However, one of the more interesting ways in which Monsters of the Midway differs from Blood Bowl is in the presence of "The Draft." It's not a true "draft;" opposing coaches are choosing individual players based on point value and specific parameters - each team must have ten players and points cannot exceed 210 in total - but there's nothing that says you can't choose four storm giants, an elf, a gnoll, and four goblins (for example). In a way, it's like the "Race as Class" of fantasy football games: players have no positions, so instead coaches are drafting ettins for blocking, elves for receiving, and centaurs for running...species determines "position." Unfortunately, this might mean that all teams have a similar look (i.e. "motley crew") to them, making each less distinct from each other, even via play-style-wise...the latter of which is something Blood Bowl does very well.

Allies are not true "free agency."
Yes, yes, I realize that my complaint here amounts to "wanting my cake and eating it, too;" how can JB want a variety of different player types AND the distinction of team/play types that comes with a homogenous outfit? I don't know...probably something similar to the allies rule found in the "4th Edition" (Blood Bowl Magazine). There were still some issues...but then, there were a lot of issues with BB 4E (which is probably what led to the "Living" rulebook that was in a constant state of adjustment right up until all the on-line Blood Bowl stuff...and Specialist Games in total...went down the crapper).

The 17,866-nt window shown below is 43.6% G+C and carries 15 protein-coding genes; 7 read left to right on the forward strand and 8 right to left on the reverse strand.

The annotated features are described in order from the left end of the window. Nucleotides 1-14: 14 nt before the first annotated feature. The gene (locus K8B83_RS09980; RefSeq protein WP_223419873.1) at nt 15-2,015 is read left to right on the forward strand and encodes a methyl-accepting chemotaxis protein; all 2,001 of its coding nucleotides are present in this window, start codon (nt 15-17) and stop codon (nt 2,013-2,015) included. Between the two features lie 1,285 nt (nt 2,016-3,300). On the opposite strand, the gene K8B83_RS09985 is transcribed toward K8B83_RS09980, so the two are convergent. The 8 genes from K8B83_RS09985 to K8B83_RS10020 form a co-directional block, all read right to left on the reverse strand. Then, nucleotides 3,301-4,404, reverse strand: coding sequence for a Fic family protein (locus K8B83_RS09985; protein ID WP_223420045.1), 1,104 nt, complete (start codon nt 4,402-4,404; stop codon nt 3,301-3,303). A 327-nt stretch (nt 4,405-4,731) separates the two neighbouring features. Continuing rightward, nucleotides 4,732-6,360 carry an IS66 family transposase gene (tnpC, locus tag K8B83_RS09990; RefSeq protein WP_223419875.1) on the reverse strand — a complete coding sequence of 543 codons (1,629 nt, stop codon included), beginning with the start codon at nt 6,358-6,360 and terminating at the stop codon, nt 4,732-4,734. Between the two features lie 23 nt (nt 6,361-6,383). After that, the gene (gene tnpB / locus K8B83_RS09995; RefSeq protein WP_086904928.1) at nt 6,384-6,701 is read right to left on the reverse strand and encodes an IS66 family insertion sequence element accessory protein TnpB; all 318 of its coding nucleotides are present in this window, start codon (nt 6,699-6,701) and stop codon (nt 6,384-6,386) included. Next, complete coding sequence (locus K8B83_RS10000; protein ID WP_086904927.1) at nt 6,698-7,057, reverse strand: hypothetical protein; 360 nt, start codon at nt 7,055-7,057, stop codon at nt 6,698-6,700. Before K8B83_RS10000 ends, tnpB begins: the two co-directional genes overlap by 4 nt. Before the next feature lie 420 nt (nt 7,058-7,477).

ANYway...building my own "fantasy ball game" (FBG), something I've considered on more than one occasion, is probably the only way I'll ever get true satisfaction. Even normal "fantasy football" (of the ESPN variety) is hardly satisfying, probably because football itself is such a team sport, that drafting individual players and counting their "points" towards a "win" just feels against the whole spirit of the game.

[plus I'm a total homer so half my fantasy players are Seahawks; as a consequence, I end up living and dying by the local team, defeating the main strategy of diversification and playing match-ups]

Interesting that my fantasy football team has 15 players, nearly the same as a standard Blood Bowl roster (which is 16 players, for those who don't know). If I was looking them by their BB species, here's what my team would look like:

Round 1: Marshawn Lynch (orc blitzer)
Round 2: Russell Wilson (goblin)
Round 3: Julio Jones (skaven gutter runner)
Round 4: Sam Bradford (high elf phoenix warrior)
Round 5: Deangelo Williams (beastman)
Round 6: *dropped*
Round 7: *dropped*
Round 8: Doug Baldwin (goblin)
Round 9: Tyler Lockett (goblin)
Round 10: Malcom Floyd (wood elf catcher)
Round 11: Dwayne Allen (high elf lineman)
Round 12: Patriots Defense (dark elves)
Round 13: Darren Sproles (skaven storm vermin)
Round 14: Alfred Blue (wight)
Round 15: Dustin Hopkins (Nurgle rotter)

That's a lot of Chaos on a single team (10 out of 15); if I were running Blood Bowl as an RPG, I'd probably rule that all the "good" elves on the team would have to convert to the "dark side" to play for such a squad. We'll see what I'm able to pick up off waivers to replace my ACL casualties; I really don't think they're going to buck the trend.
; )